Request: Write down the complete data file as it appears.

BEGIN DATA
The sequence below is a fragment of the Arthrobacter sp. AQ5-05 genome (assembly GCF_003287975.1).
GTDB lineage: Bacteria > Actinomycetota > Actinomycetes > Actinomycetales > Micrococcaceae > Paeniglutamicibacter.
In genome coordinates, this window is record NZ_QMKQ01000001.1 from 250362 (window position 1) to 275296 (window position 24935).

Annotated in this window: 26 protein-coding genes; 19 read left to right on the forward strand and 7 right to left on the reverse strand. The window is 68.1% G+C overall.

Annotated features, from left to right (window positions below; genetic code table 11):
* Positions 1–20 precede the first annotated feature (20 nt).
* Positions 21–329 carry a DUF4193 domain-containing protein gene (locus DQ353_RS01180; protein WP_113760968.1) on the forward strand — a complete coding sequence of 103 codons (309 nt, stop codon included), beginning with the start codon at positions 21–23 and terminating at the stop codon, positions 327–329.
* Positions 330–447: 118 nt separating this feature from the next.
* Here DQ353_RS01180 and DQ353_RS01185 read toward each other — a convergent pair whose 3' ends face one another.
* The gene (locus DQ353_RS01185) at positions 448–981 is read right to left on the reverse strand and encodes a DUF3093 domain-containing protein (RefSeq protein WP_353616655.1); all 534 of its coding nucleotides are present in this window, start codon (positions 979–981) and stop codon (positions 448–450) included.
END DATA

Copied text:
The sequence below is a fragment of the Arthrobacter sp. AQ5-05 genome (assembly GCF_003287975.1).
GTDB lineage: Bacteria > Actinomycetota > Actinomycetes > Actinomycetales > Micrococcaceae > Paeniglutamicibacter.
In genome coordinates, this window is record NZ_QMKQ01000001.1 from 250362 (window position 1) to 275296 (window position 24935).

Annotated in this window: 26 protein-coding genes; 19 read left to right on the forward strand and 7 right to left on the reverse strand. The window is 68.1% G+C overall.

Annotated features, from left to right (window positions below; genetic code table 11):
* Positions 1–20 precede the first annotated feature (20 nt).
* Positions 21–329 carry a DUF4193 domain-containing protein gene (locus DQ353_RS01180; protein WP_113760968.1) on the forward strand — a complete coding sequence of 103 codons (309 nt, stop codon included), beginning with the start codon at positions 21–23 and terminating at the stop codon, positions 327–329.
* Positions 330–447: 118 nt separating this feature from the next.
* Here DQ353_RS01180 and DQ353_RS01185 read toward each other — a convergent pair whose 3' ends face one another.
* The gene (locus DQ353_RS01185) at positions 448–981 is read right to left on the reverse strand and encodes a DUF3093 domain-containing protein (RefSeq protein WP_353616655.1); all 534 of its coding nucleotides are present in this window, start codon (positions 979–981) and stop codon (positions 448–450) included.